Thursday, 20 June 2024

State of the Union

THE National Liberal Party supports the right for everyone to determine the future of their respective nations without any outside pressure or influence.

In our article State of the Union – A Federal vision of 22 November, 2011, we noted that, for the United Kingdom, we currently favour a federal system based upon Liberty, Democracy and Independence.

However, in the spirit of free speech – and to promote a genuine debate on subject – we’re more than willing to host guest articles relating to the future of the UK. Thus we’d like to invite readers to submit their ideas. Do you support our federal idea – or are you in favour of the union, a confederacy, some form of autonomy or self-determination? No matter what your preference, just e-mail your article to

Our first guest article is from Glasgow-based Andrew Hunter. He gives a potted history of Scotland and asks the question “Do Scots want to leave the UK and is Federalism the answer?” Andrew’s views are broadly in line with ours and he sees federalism as heralding the “further decentralisation of authority and giving the British public a real say in the running of the country.”

Do Scots want to leave the UK and is Federalism the answer?

THE STRAIGHT answer to the first part of the question is a fairly resounding “No”. According to opinion poll figures published in The Daily Telegraph of 22 November 2011 only some 28% of the Scottish electorate favour full-blown independence with a majority of 53% against and a further 17% “undecided”.

The process of the formation of the United Kingdom took a little over one hundred years to complete and at the current pace of political sentiment in Scotland it could take another hundred years to dissolve. In 1603 James VI of Scotland, (and I of England), ascended to the English throne after Elizabeth I died without an heir, thus uniting the crowns through his legitimate succession to both thrones. In 1707 the Scottish and English Parliaments united. The reasons for this were greater in number than for the uniting of the crowns and can be briefly summarised thus: Scotland’s economy had suffered a hammer-blow through the failure of the ill-conceived Darien scheme and the country needed the 18th century equivalent of a bailout, England was keen to secure its northern border by eliminating Scotland as a possible jumping-off point for a foreign invasion, Scottish merchants were keen to access English markets and the English were keen to avoid any questioning of who should succeed Queen Anne. As a result of this union both England and Scotland ceased to exist, becoming “South Britain” and “North Britain” respectively. At the time there was little unrest in Scotland over the union as Scotland’s Parliament was never as active in the life of the country as was England’s and for most of its existence was little more than a rubber-stamping operation. Assurances over the continued independence of the Scottish legal system and the Church of Scotland were enough for most Scots of the time.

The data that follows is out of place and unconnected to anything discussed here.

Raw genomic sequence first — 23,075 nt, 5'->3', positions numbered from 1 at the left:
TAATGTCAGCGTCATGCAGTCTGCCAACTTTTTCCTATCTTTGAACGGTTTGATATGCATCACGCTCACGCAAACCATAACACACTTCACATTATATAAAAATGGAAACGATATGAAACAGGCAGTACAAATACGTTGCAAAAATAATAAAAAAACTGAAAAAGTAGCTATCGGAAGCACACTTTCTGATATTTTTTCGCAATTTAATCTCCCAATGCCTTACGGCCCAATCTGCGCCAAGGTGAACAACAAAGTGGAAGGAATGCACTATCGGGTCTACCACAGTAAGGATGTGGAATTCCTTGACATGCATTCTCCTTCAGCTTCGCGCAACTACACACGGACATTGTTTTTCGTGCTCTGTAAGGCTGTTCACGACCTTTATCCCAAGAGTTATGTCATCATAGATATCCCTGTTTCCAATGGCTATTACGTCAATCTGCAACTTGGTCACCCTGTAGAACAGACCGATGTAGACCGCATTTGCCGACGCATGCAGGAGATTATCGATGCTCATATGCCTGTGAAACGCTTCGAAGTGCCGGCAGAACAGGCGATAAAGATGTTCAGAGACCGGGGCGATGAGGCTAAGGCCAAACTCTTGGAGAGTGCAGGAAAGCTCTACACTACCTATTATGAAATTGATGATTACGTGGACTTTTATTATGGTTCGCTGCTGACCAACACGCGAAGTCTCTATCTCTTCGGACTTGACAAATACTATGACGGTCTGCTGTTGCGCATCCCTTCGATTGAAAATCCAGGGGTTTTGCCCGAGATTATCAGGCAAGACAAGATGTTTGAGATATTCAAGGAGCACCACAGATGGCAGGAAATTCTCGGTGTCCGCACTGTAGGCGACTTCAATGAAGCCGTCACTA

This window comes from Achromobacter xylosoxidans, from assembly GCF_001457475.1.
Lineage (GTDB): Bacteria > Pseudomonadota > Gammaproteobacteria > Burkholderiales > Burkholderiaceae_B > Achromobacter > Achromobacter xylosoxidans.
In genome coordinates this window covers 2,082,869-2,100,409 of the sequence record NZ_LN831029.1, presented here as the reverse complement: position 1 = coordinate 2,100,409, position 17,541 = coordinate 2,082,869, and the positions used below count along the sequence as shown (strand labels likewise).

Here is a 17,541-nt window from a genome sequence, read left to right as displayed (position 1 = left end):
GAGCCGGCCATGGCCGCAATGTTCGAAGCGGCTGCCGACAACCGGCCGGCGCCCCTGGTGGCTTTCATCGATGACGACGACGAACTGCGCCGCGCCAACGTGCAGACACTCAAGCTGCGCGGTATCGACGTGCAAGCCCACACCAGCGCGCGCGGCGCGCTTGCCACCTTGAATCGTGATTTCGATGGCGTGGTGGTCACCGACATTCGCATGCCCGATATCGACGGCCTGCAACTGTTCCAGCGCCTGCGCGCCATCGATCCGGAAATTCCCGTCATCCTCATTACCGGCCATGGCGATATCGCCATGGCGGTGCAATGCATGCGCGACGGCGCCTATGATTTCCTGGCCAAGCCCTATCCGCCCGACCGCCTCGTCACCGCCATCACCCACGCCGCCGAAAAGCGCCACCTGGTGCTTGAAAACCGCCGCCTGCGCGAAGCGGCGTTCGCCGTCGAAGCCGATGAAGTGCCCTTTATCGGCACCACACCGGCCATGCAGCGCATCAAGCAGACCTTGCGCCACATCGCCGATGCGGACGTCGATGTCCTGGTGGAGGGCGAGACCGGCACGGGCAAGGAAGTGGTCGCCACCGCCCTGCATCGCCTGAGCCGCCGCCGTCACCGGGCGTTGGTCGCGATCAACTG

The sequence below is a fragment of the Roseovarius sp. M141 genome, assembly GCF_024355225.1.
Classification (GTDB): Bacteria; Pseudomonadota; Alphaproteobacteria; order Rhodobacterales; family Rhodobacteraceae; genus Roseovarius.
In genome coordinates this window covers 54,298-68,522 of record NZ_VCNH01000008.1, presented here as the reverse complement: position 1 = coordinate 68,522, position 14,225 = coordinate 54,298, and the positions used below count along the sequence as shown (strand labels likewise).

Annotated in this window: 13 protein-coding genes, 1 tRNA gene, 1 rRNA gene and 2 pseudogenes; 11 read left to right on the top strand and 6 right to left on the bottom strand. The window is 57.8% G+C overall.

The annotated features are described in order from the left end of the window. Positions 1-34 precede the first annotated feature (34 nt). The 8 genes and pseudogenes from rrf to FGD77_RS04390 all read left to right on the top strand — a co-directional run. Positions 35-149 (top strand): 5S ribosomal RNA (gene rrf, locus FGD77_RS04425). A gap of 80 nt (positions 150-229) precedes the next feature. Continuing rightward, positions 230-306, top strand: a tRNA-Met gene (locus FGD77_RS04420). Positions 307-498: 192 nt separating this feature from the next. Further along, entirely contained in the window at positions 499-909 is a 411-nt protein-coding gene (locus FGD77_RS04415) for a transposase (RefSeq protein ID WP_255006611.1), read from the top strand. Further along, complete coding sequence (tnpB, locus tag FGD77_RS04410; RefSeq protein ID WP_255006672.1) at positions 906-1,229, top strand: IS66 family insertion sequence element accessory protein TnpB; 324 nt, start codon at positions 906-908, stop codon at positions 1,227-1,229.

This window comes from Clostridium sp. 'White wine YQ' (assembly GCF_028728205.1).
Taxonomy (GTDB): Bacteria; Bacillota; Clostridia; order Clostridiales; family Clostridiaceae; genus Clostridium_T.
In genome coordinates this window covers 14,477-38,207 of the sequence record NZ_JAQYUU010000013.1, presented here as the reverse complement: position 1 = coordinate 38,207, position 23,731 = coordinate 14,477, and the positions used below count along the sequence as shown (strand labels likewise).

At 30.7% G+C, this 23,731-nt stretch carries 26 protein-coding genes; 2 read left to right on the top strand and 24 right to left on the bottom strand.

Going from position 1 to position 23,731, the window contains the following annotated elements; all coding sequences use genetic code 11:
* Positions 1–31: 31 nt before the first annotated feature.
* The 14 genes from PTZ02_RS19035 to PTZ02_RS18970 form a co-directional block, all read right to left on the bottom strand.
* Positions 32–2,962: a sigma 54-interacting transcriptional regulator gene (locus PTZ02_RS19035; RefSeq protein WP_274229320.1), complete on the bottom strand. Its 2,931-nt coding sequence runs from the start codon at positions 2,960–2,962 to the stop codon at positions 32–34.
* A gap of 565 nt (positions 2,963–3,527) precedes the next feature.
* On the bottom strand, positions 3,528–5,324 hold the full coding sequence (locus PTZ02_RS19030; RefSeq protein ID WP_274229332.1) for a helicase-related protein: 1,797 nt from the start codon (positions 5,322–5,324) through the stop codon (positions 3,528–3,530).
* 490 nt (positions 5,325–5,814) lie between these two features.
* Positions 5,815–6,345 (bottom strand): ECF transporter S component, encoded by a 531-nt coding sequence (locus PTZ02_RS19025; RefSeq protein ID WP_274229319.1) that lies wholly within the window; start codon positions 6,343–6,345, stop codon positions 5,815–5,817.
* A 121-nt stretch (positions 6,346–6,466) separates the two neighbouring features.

For the next two hundred years Scotland joined England with gusto in the great adventure that was the British Empire. Scots were among the most prominent administrators, soldiers, engineers, doctors and educators helping to colour the map red. Scottish nationalism as a political concept had little life prior to the formation in 1928 of the National Party of Scotland, forerunner of today’s SNP, and scant electoral success until the early 1970’s.